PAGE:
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When Diogenes of Sinope was exiled from that place, he came to Greece and used to divide his time between Corinth and Athens. And he said he was following the practice of the Persian king. For that monarch spent the winters in Babylon and Susa, or occasionally in Bactra, which are the warmest parts of Asia, and the summers in Median Ecbatana, where the air is always very cool and the summer is like the winter in the region of Babylon. So he too, he said, changed his residence according to the seasons of year. For Attica had no high mountains, nor rivers running through it as had the Peloponnese and Thessaly; its soil was thin and the air so dry that rain rarely fell, and what did fall was not retained. Besides, it was almost entirely surrounded by the sea; from which fact indeed it got its name, since Attica is a sort of beach-land. The city, moreover, was low-lying and faced to the south, as shown by the fact that those sailing from Sunium could not enter the Peiraeus except with a south wind. Naturally, therefore, the winters were mild. In Corinth, on the other hand, the summer was breezy, since currents of air always met there on account of the bays that dented the shore. The Acrocorinthus, too, overshadows it, and the city itself rather inclines toward the Lechaeum and the north. Diogenes thought that these cities were far more beautiful than Ecbatana and Babylon, and that the Craneion, and the Athenian acropolis with the Propylaea were far more beautiful structures than those abodes of royalty, yielding to them only in size. And yet the circumference of Athens was two hundred stades, now that the Peiraeus and the connecting walls had been added to the compass of the city — for this whole area was not inhabited in ancient times — so that Athens was one-half as large as Babylon, if we could take as true what was said of things there. Moreover, in respect to the beauty of the harbours, and, further, to the statues, paintings, the works in gold, silver, and bronze, in respect to the coinage, the furnishings, the splendour of the houses, he thought that Athens was far superior; only he, for his part, did not care much about such things.
Besides, the king had a very long distance to travel in changing residences; he had to spend pretty much the larger part of the winter and summer on the road. He himself, on the other hand, by spending the night near Megara, could very easily be in Athens on the following day — or else, if he preferred, at Eleusis; otherwise, he could take a shorter way through Salamis, without passing through any deserts. So he had an advantage over the king and enjoyed greater luxury, since his housing arrangements were better. This is what he was wont to say jestingly, and yet he meant to bring to the attention of those who admired the wealth of the Persian and his reputed happiness that there was nothing in his actual life such as they imagined. For some things were of no use at all and other things were within the reach of even the very poor.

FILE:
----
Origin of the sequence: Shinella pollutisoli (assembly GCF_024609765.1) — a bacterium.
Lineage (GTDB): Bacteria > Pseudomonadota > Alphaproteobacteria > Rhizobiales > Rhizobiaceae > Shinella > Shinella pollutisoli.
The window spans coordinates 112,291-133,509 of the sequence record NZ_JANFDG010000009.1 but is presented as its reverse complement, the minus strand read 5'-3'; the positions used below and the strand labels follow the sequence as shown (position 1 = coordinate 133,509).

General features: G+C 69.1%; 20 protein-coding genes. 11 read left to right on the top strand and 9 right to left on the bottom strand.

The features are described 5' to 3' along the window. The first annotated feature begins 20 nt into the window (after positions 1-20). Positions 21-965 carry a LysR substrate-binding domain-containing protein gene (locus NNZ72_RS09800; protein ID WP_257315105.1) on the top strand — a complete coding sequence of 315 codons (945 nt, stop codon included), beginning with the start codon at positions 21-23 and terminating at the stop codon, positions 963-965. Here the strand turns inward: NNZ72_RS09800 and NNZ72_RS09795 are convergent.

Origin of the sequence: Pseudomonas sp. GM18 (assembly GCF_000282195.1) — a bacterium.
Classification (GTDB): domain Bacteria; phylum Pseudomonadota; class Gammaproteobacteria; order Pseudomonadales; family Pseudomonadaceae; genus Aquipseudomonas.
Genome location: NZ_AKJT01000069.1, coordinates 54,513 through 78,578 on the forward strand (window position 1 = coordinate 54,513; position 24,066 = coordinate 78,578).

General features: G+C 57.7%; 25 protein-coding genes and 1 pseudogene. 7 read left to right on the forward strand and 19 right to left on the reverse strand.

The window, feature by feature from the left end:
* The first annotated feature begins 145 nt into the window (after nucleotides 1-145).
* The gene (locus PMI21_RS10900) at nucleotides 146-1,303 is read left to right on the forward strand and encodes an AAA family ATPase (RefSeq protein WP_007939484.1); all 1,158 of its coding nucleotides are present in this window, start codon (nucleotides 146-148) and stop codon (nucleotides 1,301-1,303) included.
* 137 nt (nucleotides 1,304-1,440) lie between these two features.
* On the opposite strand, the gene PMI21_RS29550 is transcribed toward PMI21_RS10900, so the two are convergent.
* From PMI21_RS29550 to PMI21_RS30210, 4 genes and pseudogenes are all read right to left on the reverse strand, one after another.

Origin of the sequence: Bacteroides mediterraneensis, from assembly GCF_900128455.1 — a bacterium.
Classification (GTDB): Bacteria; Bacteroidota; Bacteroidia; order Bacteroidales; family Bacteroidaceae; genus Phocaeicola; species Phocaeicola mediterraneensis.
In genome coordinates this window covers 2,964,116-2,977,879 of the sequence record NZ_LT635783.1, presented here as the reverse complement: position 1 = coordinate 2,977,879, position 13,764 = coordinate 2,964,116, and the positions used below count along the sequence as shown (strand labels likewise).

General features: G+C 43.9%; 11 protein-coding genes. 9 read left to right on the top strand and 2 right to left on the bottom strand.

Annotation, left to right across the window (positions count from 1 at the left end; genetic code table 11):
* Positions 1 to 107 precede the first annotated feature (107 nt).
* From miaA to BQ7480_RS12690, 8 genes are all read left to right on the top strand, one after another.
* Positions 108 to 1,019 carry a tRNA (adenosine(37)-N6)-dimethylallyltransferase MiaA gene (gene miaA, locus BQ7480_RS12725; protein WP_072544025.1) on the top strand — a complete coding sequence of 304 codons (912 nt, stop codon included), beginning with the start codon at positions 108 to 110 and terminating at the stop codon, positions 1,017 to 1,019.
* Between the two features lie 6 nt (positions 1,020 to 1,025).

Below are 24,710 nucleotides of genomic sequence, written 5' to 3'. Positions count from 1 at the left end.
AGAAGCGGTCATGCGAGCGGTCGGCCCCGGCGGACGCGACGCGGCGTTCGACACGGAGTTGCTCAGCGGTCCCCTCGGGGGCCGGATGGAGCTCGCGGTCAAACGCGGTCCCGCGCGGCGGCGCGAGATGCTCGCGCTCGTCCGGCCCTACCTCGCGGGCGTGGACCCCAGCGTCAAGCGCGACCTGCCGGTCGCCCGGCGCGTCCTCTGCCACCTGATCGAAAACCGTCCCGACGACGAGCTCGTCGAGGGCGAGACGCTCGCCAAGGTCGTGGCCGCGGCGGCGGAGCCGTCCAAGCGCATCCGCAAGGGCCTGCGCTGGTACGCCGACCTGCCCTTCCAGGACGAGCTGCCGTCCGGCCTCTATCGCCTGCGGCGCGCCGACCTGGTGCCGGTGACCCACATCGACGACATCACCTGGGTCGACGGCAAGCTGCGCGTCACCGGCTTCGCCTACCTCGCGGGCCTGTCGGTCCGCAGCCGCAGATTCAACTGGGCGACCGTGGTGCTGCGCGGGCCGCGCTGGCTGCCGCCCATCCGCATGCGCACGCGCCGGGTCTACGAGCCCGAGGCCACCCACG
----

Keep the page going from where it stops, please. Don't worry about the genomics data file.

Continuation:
In fact, Diogenes was not neglectful of his body as certain foolish people thought; but when they saw him often shivering and living in the open and going thirsty, they imagined that he was careless of his health and life, whereas this rigorous regime gave him better health than fell to the lot of those who were ever gorging themselves, better than fell to the lot of those who stayed indoors and never experienced either cold or heat. And he got more pleasure, too, out of sunning himself and more pleasure in eating his food than they did. But the seasons were by far his greatest delight. On the one hand, he rejoiced as the summer approached and was already dissolving the cold air; and on the other, he felt no regret as it drew to its close, since this brought him relief from its excessive heat; and by keeping pace with the seasons and growing accustomed to them gradually, he met either extreme without discomfort. He rarely made use of heat, shade, or shelter in anticipation of the proper seasons for them, nor did he do as others do, who, because they may light a fire any time and are well supplied with clothes and own houses, run away at once from the open air at the least sensation of cold, thus enfeebling their bodies and making them incapable of enduring the winter's cold, or, on the other hand, because it is possible for them to enjoy abundant shade in the summer-time and drink all the wine they wish, on that account never expose themselves to the sun, never experience a natural thirst, keep to the house just as much as women do, are inactive and sluggish of body, and have their souls steeped in a drunken stupor. This is why they devise for themselves both unwholesome menus and baths to counteract the bad effects of these, and within the same twenty-four hours they often want both a breeze and heavy clothing; they want ice and fire at one and the same time, and — what is most absurd of all — they long for both hunger and thirst. And though they are incontinent, they find no delight in love because they do not wait till they desire it naturally; consequently the pleasures they seek are devoid of satisfaction and are joyless.